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Headaches.

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FINLEY ELLINGWOOD, M. D., CHICAGO

Perhaps there are no more puzzling conditions to contend with than those of headaches. They depend upon so many different causes and so many different conditions that each one is almost a separate study in itself. In an article in a recent number of the Journal of the A. M. A. an observation was made of 1700 cases from which the following conclusions were drawn:

  1. A neuropathic diathesis is an essential condition of the occurrence of almost all the chronic headaches of the class discussed, the only exceptions being cases in which other causes exist to an excessive degree.
  2. In the great majority there is, in addition to the neuropathic diathesis, some local irritation to the nervous system, often manifesting itself by the headache alone.
  3. A minority of patients are sufferers from anemia or toxemia, in addition to the neuropathy, which may manifest itself in no other subjective symptom of importance.
  4. The more marked the neuropathic tendencies, the less need be the degree of anemia or toxemia, and vice versa.
  5. In some cases, often the most severe ones, a local irritation of the nervous system is reinforced by a toxemia.
  6. There are a number of what may be called composite headaches, in which two or more local irritations combine to intensify sufferer's neuropathic tendencies and cause the headache.

The authors find the location of the headache the most useful single symptom for pointing out its cause. They class headaches as (1) frontal, (2) temporal, (3) occipital, (4) vertical, (5) parietal, (6) circular, (band around the head), and (7) general headaches.

Mixed forms however, are not uncommon, and very severe headache tends to become widely diffused. The true type in such case is often indicated by the point of greatest tenderness to pressure, or, better, by the point where it began.

The local irritations are, approximately, in the order of their frequency:

  1. Irritation from the eyes, (a) frontal, usually due to astigmatism; (b) occipital, often due to muscular imbalance; (c) temporal, muscular imbalance or hypermetropia; (d) or deep seated in the eyes from retinal irritability.
  2. Irritation from the nose and accessory sinuses, usually frontal, more liable to be unilateral than in those due to eye-strain, and confined often to a definite limited spot over the root of the nose or on one side of the forehead.
    These are apt to be morning headaches, and the pain is often duller and deeper seated than that from eye-strain.
  3. From pelvic disorders in women; vertical when due to disease of the lining of the body of the uterus, and occipital when due to retro-displacement, posterior parametritis, or ovarian disease. These headaches are practically always bilateral, and may be aggravated or relieved by menstruation.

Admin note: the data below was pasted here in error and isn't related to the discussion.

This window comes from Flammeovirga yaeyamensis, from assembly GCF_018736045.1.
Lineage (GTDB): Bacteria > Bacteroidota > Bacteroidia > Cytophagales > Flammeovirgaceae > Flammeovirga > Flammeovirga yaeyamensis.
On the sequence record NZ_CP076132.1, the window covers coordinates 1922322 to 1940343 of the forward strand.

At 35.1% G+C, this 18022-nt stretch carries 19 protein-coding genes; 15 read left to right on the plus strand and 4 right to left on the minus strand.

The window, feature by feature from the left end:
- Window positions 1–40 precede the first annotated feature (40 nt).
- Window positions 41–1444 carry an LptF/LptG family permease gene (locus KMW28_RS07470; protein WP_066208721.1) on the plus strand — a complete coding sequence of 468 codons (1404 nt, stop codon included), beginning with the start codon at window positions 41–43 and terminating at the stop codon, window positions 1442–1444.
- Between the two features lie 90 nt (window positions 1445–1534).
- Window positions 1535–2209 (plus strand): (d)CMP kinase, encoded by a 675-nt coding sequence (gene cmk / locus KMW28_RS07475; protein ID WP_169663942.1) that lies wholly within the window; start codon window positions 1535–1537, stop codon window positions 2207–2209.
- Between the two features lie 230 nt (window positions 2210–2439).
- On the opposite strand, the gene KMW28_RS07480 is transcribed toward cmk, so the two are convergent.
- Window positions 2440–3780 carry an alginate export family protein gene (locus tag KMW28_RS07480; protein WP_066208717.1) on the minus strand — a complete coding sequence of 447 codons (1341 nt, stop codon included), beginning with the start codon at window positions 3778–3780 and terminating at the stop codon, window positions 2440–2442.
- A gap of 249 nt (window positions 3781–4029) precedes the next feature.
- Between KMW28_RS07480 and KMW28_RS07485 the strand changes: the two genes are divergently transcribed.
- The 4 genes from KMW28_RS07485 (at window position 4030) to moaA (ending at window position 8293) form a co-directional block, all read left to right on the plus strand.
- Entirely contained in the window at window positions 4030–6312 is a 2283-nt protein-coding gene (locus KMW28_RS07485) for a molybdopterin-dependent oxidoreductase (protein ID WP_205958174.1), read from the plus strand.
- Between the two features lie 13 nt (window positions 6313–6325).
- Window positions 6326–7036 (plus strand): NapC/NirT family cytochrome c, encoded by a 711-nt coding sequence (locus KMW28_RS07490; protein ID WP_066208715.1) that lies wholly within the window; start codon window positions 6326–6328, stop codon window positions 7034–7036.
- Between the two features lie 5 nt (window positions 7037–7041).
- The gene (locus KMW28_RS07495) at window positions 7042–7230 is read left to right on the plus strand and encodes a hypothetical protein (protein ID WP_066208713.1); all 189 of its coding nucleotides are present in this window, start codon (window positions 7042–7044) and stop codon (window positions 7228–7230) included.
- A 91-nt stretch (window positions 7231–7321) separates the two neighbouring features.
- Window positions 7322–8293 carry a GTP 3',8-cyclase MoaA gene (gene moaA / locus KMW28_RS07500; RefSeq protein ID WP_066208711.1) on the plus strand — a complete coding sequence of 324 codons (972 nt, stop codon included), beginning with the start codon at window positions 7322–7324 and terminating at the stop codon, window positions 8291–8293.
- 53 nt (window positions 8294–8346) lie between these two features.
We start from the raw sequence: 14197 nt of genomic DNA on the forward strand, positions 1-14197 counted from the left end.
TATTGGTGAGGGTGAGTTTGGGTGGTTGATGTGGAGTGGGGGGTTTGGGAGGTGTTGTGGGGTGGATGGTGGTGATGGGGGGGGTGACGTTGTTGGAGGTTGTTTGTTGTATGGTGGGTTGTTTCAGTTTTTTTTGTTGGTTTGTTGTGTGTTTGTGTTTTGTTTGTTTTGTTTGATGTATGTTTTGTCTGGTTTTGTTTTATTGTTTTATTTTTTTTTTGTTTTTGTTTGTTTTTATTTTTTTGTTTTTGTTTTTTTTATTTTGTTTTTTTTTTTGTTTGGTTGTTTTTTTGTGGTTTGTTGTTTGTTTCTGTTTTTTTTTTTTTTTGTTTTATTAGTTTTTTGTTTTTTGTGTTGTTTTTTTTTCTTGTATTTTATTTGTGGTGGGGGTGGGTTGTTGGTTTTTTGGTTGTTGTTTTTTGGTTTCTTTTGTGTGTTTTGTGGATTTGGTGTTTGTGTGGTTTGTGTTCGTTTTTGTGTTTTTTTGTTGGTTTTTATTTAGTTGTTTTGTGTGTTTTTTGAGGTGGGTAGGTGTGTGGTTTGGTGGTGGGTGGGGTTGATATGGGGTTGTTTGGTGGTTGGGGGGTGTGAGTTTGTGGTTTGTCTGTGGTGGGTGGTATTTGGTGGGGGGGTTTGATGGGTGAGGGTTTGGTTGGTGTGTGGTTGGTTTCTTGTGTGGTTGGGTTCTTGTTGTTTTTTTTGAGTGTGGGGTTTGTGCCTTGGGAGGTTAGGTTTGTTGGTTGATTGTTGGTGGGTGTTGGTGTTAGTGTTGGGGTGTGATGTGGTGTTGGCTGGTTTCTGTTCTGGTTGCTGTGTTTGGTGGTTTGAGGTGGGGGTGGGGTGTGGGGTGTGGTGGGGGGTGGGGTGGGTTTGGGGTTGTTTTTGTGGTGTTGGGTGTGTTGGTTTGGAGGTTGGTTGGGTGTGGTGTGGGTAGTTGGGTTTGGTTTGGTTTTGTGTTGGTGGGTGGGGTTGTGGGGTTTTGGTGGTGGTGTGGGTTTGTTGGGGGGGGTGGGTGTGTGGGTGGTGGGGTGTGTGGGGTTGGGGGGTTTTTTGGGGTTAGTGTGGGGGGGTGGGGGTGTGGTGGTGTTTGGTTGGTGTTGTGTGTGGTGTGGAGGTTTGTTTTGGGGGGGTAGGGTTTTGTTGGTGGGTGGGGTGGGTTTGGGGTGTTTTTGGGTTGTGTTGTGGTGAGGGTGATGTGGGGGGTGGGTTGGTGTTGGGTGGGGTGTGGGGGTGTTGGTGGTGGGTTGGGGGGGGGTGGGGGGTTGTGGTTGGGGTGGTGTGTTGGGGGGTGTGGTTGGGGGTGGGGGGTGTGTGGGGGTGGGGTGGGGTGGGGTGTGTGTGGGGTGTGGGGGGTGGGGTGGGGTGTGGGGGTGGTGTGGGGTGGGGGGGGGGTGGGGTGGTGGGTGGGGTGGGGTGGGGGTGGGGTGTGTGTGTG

4. Gastric headaches, from indigestion, hyperacidity, hypoacidity, etc. These are practically always frontal or bilateral, and more commonly located in the upper portion of the forehead than are headaches due to the eyes or nasopharynx.
  5. Irritation from the teeth, especially decayed teeth in the upper jaw, and the eye teeth and third molar in particular. They are usually temporal when from diseased molars, and frontal when from the eye teeth. They are frequently unilateral.
  6. A few cases due to the ears, sometimes to the mere presence of wax or stoppage of the Eustachian tube. They are almost the only parietal headaches from local irritation, and may be unilateral or bilateral. The characteristic headache of anemia is vertical.

Toxemic headaches are commonly described as of the whole upper part of the head, or as band-like or constricting. Their occurrence has frequently a relation to the time of absorption of the poison, and it may correspond with some nervous distribution, as of the occipital or upper division of the fifth.

Migraine is treated of at some length, and the authors consider it practically always due to eye-strain in neuropathic individuals, but the immediate cause of the attacks may be recurring conditions of toxemia which would so affect a less neurotic individual.

Special directions are given as to thoroughness in the examination of the eyes in this condition, as well as regards the treatment. The authors consider the removal of local irritation the fundamental part of the treatment in headache, though general measures, tonics, hygiene, gymnastics, etc., as well as medicinal agents, are not to be neglected.


Ellingwood's Therapeutist, Vol. 2, 1908, was edited by Finley Ellingwood M.D.



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